The New York Yankees, losers of 6 of their last 7 games, currently have some major issues right now. The team has fallen in to a last place tie with the Boston Red Sox at 21-21, 5.5 games behind the Baltimore Orioles. The Yankees have had a rough season on the injury front as well, losing many expected key contributors for the remainder of the season. During their recent losing streak the Yankees have been outscored 34-15 and have been unwatchable when hitting with runners in scoring position, batting 6-73, for a .083 batting average. At some point the law of averages says New York will have to start hitting with runners on so what are the team’s real issues? And is any of this fixable for a ballclub that many, myself included, thought would be a World Series contender at best and a playoff team at worst? Let’s break down some of the issues in the Bronx:
The most impactful injury to date for the Yankees hasn’t been the loss of Mariano Rivera, it’s been the loss of Brett Gardner for the past month. Gardner hasn’t played since April 17th and was off to a fantastic start. He was hitting .321/.424/.393 with 2 steals while playing his trademark excellent defense. Gardner’s defense rated by most defensive metrics to be the best in baseball during the 2011 season, and without the speedster, the Yankees have been forced to choose between Raul Ibanez terrible glove and Dewayne Wise’s all-around useless game. The sooner Gardner gets back in the lineup and starts stealing bases and taking away hits the better for New York.
The Yankees are one of the many teams that have been cruelly bitten by the injury bug. The pitching staff has seen more quality arms go on the disabled list than any other franchise in the league. Michael Pineda and Joba Chamberlain, who the Yankees were counting on to throw around 240-260 combined innings in 2012, probably won’t throw a pitch this season. The greatest closer of all time, Mariano Rivera, was horrifyingly lost for the year after slipping on the warning track in Kansas City. Rivera had thrown at least 60 innings for 9 consecutive seasons, a streak that will come to an end this year. David Robertson will be out for at least another week after straining his oblique against the Mariners on May 11th. All of those injuries will cost the Yankees 300+ combined innings, which is tough for any team, even the wealthiest, to overcome.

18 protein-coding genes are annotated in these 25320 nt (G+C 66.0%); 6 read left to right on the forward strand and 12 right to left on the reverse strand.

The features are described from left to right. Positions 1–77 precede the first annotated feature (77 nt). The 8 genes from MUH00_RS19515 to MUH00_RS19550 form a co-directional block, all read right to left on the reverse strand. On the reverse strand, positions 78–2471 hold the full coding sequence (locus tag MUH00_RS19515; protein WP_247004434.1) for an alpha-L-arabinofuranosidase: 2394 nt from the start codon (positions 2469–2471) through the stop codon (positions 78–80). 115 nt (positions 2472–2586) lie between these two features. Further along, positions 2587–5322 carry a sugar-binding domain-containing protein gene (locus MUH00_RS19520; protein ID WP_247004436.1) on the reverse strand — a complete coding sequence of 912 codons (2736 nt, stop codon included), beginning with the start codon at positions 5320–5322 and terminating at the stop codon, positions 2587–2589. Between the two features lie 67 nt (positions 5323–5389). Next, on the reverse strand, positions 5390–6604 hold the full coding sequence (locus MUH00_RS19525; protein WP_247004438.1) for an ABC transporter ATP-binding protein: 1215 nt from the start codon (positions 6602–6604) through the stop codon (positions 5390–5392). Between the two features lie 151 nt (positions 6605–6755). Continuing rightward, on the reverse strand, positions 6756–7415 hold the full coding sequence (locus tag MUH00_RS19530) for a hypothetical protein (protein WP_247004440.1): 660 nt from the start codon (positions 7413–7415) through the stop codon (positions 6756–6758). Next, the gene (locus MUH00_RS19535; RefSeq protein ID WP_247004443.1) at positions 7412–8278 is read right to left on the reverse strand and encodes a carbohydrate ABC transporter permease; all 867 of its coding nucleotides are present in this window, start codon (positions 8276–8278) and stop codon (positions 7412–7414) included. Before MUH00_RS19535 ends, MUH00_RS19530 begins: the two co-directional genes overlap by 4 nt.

The good news is that the Yankees bullpen has still been strong despite missing 3 of its 4 best arms. David Phelps has thrown 29.1 innings of quality baseball, allowing only 9 earned runs. Cory Wade has given the Yankees 20 quality innings as well, and has a 190 ERA+ with a WHIP below 1. The highly paid Rafael Soriano has been worth some of his contract this season, throwing for a 172 ERA+ in 14.1 innings and earning 2 saves.
The Yankees probably won’t have the top rated bullpen in baseball like they did in 2011, but the team still has plenty of talented fireman, and will probably rank as one of the best in the American League again. The bigger problem will be overcoming the loss of Michael Pineda, which will thrust Andy Pettitte into a larger role, and forces Phil Hughes to step up.
The Yankees pitching has been downright abysmal this season, after ranking 10th in baseball in 2011. The Yankees currently rank 23rd in baseball in run prevention, and have given up the 2nd most long balls. The entire rotation of CC Sabathia, Hiroki Kuroda, Ivan Nova, and Phil Hughes has been homer-happy, allowing 38 of the 54 total. The Yankees tiny ballpark has something to do with those homeruns, but as Hiroki Kuroda said a few days ago “The homeruns I’ve been giving up are homeruns everywhere.” That, more than anything else, has been the Yankees biggest problem this season. Ivan Nova, Phil Hughes, and Hiroki Kuroda all have allowed more than 10 hits per 9 innings, which means their all being hit like piñatas at a birthday party. Each pitcher has had issues locating the ball over the plate up in the zone, which are correctable going forward and could lead to some big improvement.